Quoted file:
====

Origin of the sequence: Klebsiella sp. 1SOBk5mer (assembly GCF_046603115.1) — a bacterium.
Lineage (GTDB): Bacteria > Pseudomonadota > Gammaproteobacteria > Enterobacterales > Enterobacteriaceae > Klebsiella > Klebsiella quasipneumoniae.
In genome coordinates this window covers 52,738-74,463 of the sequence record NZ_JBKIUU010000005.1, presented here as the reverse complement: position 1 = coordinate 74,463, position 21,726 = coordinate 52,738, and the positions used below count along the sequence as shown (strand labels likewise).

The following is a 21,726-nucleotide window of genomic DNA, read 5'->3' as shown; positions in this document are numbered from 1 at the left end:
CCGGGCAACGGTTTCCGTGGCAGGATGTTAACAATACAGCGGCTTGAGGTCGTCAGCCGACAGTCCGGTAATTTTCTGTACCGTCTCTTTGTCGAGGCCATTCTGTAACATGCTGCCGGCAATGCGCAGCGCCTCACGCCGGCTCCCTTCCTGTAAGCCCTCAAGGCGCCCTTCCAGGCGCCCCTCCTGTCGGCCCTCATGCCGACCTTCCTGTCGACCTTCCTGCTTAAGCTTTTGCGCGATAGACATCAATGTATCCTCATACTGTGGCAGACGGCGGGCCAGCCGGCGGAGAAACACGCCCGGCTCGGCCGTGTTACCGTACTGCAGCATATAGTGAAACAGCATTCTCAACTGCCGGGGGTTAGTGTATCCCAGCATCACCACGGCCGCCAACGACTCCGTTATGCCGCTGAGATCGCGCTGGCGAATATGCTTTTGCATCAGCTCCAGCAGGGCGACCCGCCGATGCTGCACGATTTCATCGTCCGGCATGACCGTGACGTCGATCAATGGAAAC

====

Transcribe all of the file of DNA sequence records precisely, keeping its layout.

Origin of the sequence: Klebsiella sp. 1SOBk5mer (assembly GCF_046603115.1) — a bacterium.
Lineage (GTDB): Bacteria > Pseudomonadota > Gammaproteobacteria > Enterobacterales > Enterobacteriaceae > Klebsiella > Klebsiella quasipneumoniae.
In genome coordinates this window covers 52,738-74,463 of the sequence record NZ_JBKIUU010000005.1, presented here as the reverse complement: position 1 = coordinate 74,463, position 21,726 = coordinate 52,738, and the positions used below count along the sequence as shown (strand labels likewise).

The following is a 21,726-nucleotide window of genomic DNA, read 5'->3' as shown; positions in this document are numbered from 1 at the left end:
CCGGGCAACGGTTTCCGTGGCAGGATGTTAACAATACAGCGGCTTGAGGTCGTCAGCCGACAGTCCGGTAATTTTCTGTACCGTCTCTTTGTCGAGGCCATTCTGTAACATGCTGCCGGCAATGCGCAGCGCCTCACGCCGGCTCCCTTCCTGTAAGCCCTCAAGGCGCCCTTCCAGGCGCCCCTCCTGTCGGCCCTCATGCCGACCTTCCTGTCGACCTTCCTGCTTAAGCTTTTGCGCGATAGACATCAATGTATCCTCATACTGTGGCAGACGGCGGGCCAGCCGGCGGAGAAACACGCCCGGCTCGGCCGTGTTACCGTACTGCAGCATATAGTGAAACAGCATTCTCAACTGCCGGGGGTTAGTGTATCCCAGCATCACCACGGCCGCCAACGACTCCGTTATGCCGCTGAGATCGCGCTGGCGAATATGCTTTTGCATCAGCTCCAGCAGGGCGACCCGCCGATGCTGCACGATTTCATCGTCCGGCATGACCGTGACGTCGATCAATGGAAAC